Empathy is good. As you listen to the other, ask yourself: what does it feel like to be her? Try to walk in her shoes. Attempt to understand what is being said from the inside out rather than from the outside in.
One of my clients many years ago was highly suicidal and it was a struggle for me as well as her to keep her alive. As I was trying to understand the reason for her desire to die, she said: “I’m on the verge of losing it and if I do, I’ll have to be hospitalized again and I’d rather kill myself than go to the hospital.”
Then this highly intelligent, sophisticated, competent, professional woman told me about her previous experiences of being in the hospital. For her, being in a psychiatric hospital means being confused as you’re brought in, and being badgered with questions that make no sense to you by numerous professionals. It means being examined, poked, diagnosed, charted, catalogued, assigned to a place, being told what to do without explanation, being gowned, arm banded, drugged, and watched around the clock. It means that you lose your personal possessions, your privacy, and your human dignity.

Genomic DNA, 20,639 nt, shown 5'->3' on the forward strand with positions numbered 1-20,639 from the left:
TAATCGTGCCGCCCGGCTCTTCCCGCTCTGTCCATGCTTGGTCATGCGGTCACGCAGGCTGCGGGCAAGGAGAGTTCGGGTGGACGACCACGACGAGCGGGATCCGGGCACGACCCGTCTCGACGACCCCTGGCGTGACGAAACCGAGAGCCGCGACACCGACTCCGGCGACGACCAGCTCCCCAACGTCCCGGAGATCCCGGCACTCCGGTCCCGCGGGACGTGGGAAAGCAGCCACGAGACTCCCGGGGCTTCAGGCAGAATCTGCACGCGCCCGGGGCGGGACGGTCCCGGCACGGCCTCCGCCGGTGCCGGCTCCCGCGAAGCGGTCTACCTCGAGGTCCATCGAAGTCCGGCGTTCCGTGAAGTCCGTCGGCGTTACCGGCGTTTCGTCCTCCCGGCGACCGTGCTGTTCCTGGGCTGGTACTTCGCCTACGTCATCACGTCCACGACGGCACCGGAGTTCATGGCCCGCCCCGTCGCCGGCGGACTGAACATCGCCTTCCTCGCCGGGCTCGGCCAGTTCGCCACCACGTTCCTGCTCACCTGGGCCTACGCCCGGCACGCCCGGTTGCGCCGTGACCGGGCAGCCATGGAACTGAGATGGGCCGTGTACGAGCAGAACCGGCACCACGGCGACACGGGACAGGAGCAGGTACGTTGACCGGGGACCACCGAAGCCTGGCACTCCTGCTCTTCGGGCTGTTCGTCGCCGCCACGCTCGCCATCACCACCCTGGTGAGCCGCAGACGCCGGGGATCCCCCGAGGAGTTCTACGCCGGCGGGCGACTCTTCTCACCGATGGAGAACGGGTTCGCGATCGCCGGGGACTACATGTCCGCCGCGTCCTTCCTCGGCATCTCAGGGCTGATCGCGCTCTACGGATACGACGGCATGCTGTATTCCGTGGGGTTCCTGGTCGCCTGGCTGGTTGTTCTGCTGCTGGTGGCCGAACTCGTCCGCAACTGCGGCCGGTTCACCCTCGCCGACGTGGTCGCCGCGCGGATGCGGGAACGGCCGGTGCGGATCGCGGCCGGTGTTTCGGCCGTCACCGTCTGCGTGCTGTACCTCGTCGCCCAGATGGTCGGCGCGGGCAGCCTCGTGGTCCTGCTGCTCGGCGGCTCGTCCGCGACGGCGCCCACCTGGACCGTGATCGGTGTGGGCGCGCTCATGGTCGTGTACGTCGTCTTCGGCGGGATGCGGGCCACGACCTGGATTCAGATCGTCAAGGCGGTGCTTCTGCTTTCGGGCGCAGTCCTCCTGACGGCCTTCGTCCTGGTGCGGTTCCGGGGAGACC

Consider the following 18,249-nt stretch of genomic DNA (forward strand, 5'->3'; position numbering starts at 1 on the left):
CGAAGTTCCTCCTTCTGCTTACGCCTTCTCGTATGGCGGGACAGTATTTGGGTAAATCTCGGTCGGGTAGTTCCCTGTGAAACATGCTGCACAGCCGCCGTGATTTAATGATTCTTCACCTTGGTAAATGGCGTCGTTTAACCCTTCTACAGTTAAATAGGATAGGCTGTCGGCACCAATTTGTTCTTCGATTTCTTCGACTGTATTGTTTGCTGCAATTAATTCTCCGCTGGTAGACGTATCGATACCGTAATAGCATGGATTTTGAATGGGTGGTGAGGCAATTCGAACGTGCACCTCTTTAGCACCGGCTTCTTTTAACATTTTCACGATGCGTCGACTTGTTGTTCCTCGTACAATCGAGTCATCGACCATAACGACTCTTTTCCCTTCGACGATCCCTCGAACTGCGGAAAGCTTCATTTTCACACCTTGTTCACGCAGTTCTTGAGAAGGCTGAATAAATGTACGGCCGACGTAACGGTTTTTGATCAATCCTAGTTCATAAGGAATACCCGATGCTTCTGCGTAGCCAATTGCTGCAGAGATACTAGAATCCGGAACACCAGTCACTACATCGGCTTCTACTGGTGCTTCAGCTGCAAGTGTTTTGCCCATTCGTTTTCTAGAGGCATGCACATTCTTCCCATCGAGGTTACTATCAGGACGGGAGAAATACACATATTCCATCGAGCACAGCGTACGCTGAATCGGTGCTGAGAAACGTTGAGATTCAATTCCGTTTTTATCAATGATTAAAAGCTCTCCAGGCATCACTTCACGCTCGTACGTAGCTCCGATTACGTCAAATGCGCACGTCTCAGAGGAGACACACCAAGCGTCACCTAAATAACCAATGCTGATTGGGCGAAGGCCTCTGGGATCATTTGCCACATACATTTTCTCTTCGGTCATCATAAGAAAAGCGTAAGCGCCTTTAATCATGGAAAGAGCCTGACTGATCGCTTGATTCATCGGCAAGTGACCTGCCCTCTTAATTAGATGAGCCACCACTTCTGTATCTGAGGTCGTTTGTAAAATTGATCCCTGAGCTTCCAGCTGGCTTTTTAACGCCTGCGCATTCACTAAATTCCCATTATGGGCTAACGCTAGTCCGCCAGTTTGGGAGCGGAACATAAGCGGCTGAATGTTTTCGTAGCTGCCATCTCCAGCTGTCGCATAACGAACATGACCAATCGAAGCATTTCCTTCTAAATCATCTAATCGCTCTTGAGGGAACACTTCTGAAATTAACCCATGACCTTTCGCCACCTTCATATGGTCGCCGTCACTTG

I said to her, “Hospital was like a prison to you, right?” She said: “Yeah, and I’d rather die than suffer that indignity again.” Every hospital procedure she described to me was familiar to me as a professional therapist. But her experience of them was quite different from mine. Listening to her perspective and what she had gone through – and trying to understand how that influenced her current decisions – was an important part of active listening.
Active listening can also require self-disclosure. When the other tells of an experience that is similar to yours, it sometimes pays to say, “I think I know what you are saying. Is it like this. . .?” The response is often, “You too? I thought I was the only one who felt that way!”
A caveat: Use it sparingly. The purpose of listening is not to talk about yourself.
One component of listening is responding to what is being said in such a way that you encourage the speaker to go on, giving a nod, saying, “mmm hmm,” or “I hear you” at regular intervals, or some other encouraging, friendly gesture.